Re-Enter Sandman: Fables & Reflections

Fables & Reflections is an odd one. While it is just a collection of short stories, the issues aren’t presented in order. Three of the issues were published before the A Game of You and “Ramadan,” issue #50, was published after the next story arc. There’s also a brief story that appeared in Vertigo Preview #1 and Sandman Special from 1991.

If this seems like it’s all over the place, you’d be right.

Traditionally, though, I do think the standalone stories are where Neil Gaiman tends to shine and there are many surprises here. Some are good surprises and some are just … surprises. If you haven’t been paying attention to how The Sandman is a story about stories, Gaiman is going to make sure you know after this one. Some of the stories are slight and some are powerful but they are, for the most part, good ones.

Cover of The Sandman: Fables & Reflections 30th anniversary edition

“Three Septembers and a January” is another one of those classic issues of The Sandman, focusing on Emperor Norton, a man who declared himself emperor of the United States in 1859. It’s fun and it’s playful and while I’m not the biggest fan of Shawn McManus’ art generally, his style works for this tale that’s both grounded and over-the-top.

“Thermidor” is just fine — I like Lady Johanna Constantine but this just feels like some piece-moving while giving Gaiman a chance to pontificate on revolutions and such. “The Hunt” is mostly a classic fairy tale (with an obvious stinger at the end) and is another one of those cases where Gaiman wanted to play with another culture (in this case, Eastern Europe).

“August” is strangely thoughtful but bleak as Augustus Caesar spends a day as a beggar because Dream told him the gods wouldn’t be able to spy on him and his thoughts. Bryan Talbot does some incredibly fine work here, with inks by Stan Woch. He’s great at communicating dark moments with subtlety.

I have never particularly liked “The Song of Orpheus” from Sandman Special. I would not say there is anything particularly wrong with it (other than I don’t think Mark Buckingham is a great match as an inker to Talbot’s pencils) but Orpheus and Eurydice are barely characters. We don’t really get to see how much he loves Eurydice and she dies almost immediately. Certainly, Dream can be cold, but Orpheus’ transition to “I hate you dad” seems like it happens too fast.

I think that’s mostly the problem with “The Song of Orpheus” — everything just seems rushed without much insight into this particular myth. Like “Thermidor,” it feels less like a story and more like “This is foreshadowing! This will be important later.”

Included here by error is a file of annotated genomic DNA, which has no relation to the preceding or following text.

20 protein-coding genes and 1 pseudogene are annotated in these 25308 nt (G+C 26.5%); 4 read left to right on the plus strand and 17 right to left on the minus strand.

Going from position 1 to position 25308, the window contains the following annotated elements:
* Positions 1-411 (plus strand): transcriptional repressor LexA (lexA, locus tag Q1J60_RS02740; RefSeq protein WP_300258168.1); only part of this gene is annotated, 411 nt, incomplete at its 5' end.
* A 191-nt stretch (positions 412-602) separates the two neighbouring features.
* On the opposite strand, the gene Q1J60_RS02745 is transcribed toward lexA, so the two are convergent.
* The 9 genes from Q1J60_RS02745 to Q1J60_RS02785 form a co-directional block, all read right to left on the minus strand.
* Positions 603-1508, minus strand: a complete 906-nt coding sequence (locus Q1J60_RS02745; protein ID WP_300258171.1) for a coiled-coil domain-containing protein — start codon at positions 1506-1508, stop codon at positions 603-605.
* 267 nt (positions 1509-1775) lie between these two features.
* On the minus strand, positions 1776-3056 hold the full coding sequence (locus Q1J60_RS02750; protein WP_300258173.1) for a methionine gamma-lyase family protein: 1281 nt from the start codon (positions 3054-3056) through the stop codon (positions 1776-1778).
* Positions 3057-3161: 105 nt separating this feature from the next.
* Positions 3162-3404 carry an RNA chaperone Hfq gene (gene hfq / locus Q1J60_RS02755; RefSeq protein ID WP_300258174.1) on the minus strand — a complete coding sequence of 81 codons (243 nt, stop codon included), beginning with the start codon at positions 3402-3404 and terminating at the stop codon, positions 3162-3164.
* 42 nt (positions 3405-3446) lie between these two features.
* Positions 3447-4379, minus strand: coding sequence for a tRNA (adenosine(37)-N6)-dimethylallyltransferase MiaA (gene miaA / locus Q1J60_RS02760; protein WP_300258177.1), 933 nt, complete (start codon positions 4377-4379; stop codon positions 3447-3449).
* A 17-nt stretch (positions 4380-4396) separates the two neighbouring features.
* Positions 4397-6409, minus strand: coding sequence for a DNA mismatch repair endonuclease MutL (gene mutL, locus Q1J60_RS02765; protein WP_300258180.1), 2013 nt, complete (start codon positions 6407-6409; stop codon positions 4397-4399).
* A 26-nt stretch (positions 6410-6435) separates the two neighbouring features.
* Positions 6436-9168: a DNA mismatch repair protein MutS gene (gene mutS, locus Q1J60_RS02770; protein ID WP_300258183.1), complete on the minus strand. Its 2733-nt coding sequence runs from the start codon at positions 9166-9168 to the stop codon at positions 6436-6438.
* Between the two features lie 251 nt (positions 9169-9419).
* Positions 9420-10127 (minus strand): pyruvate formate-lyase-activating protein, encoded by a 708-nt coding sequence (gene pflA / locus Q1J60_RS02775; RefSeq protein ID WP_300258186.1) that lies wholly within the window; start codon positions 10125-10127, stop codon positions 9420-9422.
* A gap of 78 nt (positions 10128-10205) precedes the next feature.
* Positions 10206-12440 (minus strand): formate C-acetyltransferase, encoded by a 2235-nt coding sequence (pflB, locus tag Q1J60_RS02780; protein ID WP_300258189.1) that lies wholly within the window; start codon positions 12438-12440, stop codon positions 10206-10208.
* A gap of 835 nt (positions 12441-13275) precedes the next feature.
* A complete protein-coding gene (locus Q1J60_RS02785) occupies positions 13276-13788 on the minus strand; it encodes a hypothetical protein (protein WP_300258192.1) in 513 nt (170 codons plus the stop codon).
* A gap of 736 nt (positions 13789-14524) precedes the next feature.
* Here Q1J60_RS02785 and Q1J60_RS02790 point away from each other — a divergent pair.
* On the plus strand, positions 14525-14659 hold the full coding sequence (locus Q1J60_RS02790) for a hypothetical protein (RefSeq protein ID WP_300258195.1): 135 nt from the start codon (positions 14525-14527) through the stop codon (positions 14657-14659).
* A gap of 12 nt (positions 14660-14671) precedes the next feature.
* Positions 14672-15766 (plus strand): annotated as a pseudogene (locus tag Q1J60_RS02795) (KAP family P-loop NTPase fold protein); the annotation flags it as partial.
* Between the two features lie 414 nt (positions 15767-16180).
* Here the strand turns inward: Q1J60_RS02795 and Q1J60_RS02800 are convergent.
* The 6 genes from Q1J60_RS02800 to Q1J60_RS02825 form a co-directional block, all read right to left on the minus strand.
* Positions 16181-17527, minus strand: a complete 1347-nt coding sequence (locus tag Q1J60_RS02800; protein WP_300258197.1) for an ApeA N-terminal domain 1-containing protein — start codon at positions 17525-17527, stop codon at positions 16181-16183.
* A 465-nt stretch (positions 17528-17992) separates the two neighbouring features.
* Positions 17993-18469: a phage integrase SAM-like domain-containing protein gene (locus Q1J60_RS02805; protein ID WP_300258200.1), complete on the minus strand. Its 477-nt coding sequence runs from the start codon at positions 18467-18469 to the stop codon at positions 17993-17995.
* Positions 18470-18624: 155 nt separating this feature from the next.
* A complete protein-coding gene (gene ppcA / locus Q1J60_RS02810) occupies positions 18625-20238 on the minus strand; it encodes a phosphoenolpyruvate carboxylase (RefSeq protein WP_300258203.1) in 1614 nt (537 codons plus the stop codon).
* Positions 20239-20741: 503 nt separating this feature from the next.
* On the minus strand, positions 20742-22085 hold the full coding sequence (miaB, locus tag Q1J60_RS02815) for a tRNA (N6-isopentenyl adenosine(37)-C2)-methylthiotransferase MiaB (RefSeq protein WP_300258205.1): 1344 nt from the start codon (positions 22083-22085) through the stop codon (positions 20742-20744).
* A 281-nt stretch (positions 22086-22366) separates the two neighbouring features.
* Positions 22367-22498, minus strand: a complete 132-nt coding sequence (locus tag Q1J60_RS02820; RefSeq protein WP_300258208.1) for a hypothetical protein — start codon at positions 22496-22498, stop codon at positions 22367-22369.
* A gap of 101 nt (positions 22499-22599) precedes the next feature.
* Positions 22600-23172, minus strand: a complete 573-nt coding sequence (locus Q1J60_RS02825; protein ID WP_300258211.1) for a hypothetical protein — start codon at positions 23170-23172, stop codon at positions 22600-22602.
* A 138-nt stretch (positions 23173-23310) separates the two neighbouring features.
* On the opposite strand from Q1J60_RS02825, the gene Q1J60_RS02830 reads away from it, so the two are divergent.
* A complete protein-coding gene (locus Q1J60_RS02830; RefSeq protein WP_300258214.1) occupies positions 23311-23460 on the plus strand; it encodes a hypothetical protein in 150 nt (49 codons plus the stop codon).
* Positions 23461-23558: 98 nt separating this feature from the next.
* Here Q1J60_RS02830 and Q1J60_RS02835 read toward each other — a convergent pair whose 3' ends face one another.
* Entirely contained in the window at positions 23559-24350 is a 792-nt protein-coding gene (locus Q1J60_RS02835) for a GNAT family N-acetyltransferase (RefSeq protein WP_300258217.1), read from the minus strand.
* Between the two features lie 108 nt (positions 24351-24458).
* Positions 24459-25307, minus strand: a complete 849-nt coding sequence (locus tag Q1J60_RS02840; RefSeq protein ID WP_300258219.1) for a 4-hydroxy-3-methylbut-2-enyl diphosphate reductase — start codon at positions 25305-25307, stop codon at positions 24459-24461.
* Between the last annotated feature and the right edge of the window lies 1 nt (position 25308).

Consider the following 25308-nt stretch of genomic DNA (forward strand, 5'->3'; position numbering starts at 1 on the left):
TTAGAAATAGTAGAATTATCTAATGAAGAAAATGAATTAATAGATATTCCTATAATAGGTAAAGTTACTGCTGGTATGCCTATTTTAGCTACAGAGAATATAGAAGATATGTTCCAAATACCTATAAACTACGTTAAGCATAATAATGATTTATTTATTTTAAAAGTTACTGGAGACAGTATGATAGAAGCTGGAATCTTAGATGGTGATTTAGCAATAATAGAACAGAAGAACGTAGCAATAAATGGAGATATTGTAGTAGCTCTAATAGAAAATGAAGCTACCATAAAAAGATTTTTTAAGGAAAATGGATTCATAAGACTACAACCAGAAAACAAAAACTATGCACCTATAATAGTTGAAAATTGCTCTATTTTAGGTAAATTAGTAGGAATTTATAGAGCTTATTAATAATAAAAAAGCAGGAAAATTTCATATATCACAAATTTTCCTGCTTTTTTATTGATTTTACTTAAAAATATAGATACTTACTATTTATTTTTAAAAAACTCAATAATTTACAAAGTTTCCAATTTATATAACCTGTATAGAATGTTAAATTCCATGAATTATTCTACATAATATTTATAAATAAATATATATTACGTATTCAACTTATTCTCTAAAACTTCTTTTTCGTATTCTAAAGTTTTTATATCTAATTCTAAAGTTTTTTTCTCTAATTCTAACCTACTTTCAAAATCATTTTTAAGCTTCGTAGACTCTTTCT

Artistically, it’s a bit of a grab bag. I would not say that any of the artists here are bad, but some of the matchups are odd. I don’t think Kent William’s art fully works with the story Gaiman is telling in “Fear of Falling” and maybe it was just the constraints of the schedule, but John Watkiss’ art looks surprisingly rough in “Soft Places.” But Jill Thompson’s work on “The Parliament of Rooks” is a delight and as ridiculous and her “L’il Endless” do embody the whole “dark whimsy” thing I keep bringing up with The Sandman.

I like “Ramadan” well enough. P. Craig Russell’s art evokes the wonder of the Baghdad of dreams. And it’s literally that — the plot involves Caliph Harun al-Rashid giving his city to Dream to preserve its beauty and perfection. It’s lush with details but in the end, I think it’s a bit too simple of a story with the point of “everything fades.” The unneeded stinger at the end with a boy on crutches listening to an old man tell him this tale war-torn Baghdad feels eye-rollingly obvious. I’m pretty sure that was tiresome when this issue came out in 1993.

Fables & Reflections doesn’t feel as strong to me as Dream Country in terms of short story collections, but some of that is because it’s longer and is therefore messier. I admire Gaiman’s desire to tell stories about stories and try to wrangle big ideas into these pages. I think he’s more successful than he’s not. While this is probably one of the volumes of The Sandman I’ve reread the least, I was happy to rediscover quiet and heartbreaking moments here.